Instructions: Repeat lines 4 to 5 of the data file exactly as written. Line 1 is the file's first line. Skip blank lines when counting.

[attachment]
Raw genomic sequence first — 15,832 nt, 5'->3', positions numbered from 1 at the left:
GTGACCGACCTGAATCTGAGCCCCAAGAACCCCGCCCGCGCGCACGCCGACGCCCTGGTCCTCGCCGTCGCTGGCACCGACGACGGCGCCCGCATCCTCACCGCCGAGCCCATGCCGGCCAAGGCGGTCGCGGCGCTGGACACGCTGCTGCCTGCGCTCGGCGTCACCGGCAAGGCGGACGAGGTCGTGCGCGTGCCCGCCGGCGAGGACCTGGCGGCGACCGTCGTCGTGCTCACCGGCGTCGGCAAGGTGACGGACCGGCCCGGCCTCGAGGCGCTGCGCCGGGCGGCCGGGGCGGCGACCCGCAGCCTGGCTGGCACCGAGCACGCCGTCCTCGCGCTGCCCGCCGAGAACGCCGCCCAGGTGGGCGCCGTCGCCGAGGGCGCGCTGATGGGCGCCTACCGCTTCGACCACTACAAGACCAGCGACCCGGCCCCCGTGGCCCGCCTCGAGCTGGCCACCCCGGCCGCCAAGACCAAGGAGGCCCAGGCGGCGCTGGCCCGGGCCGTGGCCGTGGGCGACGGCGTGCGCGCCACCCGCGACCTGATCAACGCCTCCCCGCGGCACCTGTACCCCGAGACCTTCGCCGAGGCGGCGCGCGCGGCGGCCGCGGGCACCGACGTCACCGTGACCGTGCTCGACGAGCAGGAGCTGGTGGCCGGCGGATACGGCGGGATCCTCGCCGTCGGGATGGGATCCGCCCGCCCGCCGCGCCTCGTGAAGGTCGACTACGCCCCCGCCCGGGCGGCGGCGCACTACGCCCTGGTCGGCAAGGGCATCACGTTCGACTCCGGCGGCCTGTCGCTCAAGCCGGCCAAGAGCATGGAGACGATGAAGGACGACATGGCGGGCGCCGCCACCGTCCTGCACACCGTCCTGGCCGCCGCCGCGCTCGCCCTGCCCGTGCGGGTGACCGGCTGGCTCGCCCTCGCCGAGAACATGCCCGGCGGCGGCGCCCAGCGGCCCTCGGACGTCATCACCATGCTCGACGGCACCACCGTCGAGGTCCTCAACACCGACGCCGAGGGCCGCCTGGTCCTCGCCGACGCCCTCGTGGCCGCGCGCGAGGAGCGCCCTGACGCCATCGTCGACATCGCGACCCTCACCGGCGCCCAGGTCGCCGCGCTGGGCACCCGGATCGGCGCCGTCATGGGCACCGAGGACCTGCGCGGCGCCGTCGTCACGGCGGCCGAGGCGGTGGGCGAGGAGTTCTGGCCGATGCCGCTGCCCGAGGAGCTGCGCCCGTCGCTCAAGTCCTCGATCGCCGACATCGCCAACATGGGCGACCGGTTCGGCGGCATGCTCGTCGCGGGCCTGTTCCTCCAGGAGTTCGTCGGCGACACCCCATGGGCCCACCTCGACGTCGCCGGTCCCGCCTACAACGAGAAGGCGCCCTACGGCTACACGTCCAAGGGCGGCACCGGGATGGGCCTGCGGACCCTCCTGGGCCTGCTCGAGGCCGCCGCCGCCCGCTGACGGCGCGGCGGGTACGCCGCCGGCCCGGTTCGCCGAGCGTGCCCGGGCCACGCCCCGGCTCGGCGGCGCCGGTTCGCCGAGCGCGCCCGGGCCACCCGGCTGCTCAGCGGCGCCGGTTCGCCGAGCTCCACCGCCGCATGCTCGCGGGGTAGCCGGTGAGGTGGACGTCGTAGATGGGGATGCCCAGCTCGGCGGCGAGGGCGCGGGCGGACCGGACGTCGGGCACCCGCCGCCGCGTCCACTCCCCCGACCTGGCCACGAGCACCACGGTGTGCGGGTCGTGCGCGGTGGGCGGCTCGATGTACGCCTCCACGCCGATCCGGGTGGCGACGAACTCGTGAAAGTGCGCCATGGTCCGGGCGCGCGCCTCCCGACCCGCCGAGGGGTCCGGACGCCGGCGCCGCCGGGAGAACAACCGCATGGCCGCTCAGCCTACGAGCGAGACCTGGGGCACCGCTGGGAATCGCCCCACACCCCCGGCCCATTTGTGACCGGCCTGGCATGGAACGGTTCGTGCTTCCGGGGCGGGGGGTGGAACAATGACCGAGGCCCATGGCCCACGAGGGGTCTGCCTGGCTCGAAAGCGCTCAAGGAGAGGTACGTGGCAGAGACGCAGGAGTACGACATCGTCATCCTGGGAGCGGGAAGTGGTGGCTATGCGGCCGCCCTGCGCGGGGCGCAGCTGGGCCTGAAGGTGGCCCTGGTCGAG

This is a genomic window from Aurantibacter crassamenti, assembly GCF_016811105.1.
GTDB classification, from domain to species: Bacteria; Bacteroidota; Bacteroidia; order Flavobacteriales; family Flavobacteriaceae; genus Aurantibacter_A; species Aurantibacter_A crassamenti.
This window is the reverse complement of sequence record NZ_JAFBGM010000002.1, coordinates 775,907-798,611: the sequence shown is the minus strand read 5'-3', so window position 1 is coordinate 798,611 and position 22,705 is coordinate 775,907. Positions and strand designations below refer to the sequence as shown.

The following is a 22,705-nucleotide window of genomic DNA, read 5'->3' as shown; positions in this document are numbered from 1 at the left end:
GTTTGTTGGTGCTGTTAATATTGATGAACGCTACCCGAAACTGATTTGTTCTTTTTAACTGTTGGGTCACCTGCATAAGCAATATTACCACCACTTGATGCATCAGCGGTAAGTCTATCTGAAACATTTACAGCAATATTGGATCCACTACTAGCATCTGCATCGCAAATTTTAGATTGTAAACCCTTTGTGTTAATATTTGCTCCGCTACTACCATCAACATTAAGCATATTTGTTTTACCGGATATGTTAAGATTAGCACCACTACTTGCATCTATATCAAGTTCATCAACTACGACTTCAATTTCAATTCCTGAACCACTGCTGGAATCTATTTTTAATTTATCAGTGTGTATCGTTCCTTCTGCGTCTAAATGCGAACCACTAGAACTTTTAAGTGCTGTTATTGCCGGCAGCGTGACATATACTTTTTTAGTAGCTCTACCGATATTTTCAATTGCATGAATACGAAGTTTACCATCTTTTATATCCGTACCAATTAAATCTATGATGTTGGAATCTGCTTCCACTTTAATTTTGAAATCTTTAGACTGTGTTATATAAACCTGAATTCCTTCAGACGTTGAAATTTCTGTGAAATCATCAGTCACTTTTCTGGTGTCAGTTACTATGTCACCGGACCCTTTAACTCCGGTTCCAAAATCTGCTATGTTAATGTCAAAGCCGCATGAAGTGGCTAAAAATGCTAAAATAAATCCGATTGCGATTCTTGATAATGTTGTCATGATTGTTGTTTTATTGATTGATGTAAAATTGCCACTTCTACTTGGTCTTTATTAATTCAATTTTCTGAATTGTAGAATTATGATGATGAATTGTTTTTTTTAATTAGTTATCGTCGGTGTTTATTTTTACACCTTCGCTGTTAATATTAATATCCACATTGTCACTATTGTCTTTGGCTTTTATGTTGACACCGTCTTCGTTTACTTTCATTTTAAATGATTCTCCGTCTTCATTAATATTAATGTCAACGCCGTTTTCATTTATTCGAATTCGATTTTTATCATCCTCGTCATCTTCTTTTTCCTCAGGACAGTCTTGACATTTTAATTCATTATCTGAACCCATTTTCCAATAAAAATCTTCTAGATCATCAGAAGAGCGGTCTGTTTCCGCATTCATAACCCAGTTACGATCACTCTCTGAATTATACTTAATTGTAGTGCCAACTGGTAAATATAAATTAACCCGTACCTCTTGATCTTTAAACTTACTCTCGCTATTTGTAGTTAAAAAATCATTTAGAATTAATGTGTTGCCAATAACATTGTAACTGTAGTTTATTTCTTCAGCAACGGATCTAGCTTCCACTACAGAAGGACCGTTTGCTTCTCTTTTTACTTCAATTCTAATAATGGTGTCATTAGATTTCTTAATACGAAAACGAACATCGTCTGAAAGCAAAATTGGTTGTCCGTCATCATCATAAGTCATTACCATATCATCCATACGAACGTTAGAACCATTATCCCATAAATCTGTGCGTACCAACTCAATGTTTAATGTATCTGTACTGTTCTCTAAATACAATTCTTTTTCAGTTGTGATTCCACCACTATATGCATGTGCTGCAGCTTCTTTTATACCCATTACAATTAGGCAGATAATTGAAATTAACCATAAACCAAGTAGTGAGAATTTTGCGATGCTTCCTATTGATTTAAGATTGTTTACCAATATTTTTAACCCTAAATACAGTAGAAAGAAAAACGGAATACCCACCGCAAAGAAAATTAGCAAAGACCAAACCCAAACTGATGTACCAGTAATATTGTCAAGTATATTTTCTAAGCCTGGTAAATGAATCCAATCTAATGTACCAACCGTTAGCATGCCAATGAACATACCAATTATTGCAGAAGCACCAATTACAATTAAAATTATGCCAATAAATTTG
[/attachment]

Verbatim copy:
GTDB classification, from domain to species: Bacteria; Bacteroidota; Bacteroidia; order Flavobacteriales; family Flavobacteriaceae; genus Aurantibacter_A; species Aurantibacter_A crassamenti.
This window is the reverse complement of sequence record NZ_JAFBGM010000002.1, coordinates 775,907-798,611: the sequence shown is the minus strand read 5'-3', so window position 1 is coordinate 798,611 and position 22,705 is coordinate 775,907. Positions and strand designations below refer to the sequence as shown.